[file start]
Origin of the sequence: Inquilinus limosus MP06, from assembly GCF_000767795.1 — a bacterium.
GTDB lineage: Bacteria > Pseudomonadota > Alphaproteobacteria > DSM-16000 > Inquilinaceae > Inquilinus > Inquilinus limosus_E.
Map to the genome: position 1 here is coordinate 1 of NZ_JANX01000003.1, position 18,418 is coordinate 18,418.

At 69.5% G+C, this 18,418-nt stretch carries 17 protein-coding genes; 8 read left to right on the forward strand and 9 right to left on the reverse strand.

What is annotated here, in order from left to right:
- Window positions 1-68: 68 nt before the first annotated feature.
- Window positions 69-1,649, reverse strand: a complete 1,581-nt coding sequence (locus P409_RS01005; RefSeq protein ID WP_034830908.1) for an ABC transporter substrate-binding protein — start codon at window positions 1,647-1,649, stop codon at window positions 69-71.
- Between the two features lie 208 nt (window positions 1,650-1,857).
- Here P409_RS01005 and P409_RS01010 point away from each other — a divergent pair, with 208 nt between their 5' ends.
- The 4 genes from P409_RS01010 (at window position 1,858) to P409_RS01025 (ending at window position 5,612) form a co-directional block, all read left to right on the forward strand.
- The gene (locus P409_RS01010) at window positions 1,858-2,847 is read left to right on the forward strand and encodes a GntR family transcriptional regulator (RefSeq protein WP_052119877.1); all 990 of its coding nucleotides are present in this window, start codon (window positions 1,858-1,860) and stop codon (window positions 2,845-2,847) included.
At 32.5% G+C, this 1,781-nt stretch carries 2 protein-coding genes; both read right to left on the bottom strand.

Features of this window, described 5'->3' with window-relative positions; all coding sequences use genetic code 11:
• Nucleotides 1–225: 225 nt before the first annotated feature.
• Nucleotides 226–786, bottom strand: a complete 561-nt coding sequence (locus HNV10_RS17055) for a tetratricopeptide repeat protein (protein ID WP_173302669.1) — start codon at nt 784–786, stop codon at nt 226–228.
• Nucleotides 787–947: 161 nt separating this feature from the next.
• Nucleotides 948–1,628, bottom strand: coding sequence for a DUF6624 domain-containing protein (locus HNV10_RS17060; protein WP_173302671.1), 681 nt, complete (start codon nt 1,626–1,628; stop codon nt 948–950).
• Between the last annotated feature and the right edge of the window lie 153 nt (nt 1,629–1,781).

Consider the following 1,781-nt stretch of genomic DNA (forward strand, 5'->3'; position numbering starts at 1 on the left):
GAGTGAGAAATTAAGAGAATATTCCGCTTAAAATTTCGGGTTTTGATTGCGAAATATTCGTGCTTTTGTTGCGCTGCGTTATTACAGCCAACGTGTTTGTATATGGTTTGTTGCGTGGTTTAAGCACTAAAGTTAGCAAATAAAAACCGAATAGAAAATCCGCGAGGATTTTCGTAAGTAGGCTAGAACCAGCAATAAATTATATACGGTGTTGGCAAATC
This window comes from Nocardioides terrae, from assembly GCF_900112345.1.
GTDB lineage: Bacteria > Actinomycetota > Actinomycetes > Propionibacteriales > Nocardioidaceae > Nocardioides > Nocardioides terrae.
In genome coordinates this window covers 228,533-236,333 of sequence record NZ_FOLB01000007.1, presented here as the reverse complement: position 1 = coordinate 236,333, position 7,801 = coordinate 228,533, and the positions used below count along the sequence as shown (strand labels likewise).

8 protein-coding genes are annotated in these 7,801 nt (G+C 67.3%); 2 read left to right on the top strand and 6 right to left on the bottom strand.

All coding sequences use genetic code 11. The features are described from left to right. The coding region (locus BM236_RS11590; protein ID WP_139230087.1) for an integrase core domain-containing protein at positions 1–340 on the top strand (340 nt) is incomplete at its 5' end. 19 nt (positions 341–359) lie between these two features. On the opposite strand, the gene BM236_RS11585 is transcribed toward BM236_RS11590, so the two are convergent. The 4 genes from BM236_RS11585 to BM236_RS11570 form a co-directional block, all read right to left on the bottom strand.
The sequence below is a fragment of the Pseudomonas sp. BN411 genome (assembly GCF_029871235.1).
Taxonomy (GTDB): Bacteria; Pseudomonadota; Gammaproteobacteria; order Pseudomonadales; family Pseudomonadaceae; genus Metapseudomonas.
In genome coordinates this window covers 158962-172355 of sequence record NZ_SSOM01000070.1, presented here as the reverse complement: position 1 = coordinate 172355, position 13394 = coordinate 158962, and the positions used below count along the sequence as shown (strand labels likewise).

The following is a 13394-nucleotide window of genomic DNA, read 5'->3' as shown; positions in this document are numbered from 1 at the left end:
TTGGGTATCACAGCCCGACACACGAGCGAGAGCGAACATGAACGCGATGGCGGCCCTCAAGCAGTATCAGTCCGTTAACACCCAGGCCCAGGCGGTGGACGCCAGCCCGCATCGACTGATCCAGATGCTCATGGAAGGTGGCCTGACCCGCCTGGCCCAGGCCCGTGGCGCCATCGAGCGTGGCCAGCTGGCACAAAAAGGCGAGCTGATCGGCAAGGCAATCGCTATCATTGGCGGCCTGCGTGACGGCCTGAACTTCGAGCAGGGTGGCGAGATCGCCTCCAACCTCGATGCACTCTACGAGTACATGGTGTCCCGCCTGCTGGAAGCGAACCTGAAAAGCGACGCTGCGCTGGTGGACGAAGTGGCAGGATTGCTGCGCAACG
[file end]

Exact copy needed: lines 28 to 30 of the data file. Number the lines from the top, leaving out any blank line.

In genome coordinates this window covers 158962-172355 of sequence record NZ_SSOM01000070.1, presented here as the reverse complement: position 1 = coordinate 172355, position 13394 = coordinate 158962, and the positions used below count along the sequence as shown (strand labels likewise).

The following is a 13394-nucleotide window of genomic DNA, read 5'->3' as shown; positions in this document are numbered from 1 at the left end:
TTGGGTATCACAGCCCGACACACGAGCGAGAGCGAACATGAACGCGATGGCGGCCCTCAAGCAGTATCAGTCCGTTAACACCCAGGCCCAGGCGGTGGACGCCAGCCCGCATCGACTGATCCAGATGCTCATGGAAGGTGGCCTGACCCGCCTGGCCCAGGCCCGTGGCGCCATCGAGCGTGGCCAGCTGGCACAAAAAGGCGAGCTGATCGGCAAGGCAATCGCTATCATTGGCGGCCTGCGTGACGGCCTGAACTTCGAGCAGGGTGGCGAGATCGCCTCCAACCTCGATGCACTCTACGAGTACATGGTGTCCCGCCTGCTGGAAGCGAACCTGAAAAGCGACGCTGCGCTGGTGGACGAAGTGGCAGGATTGCTGCGCAACG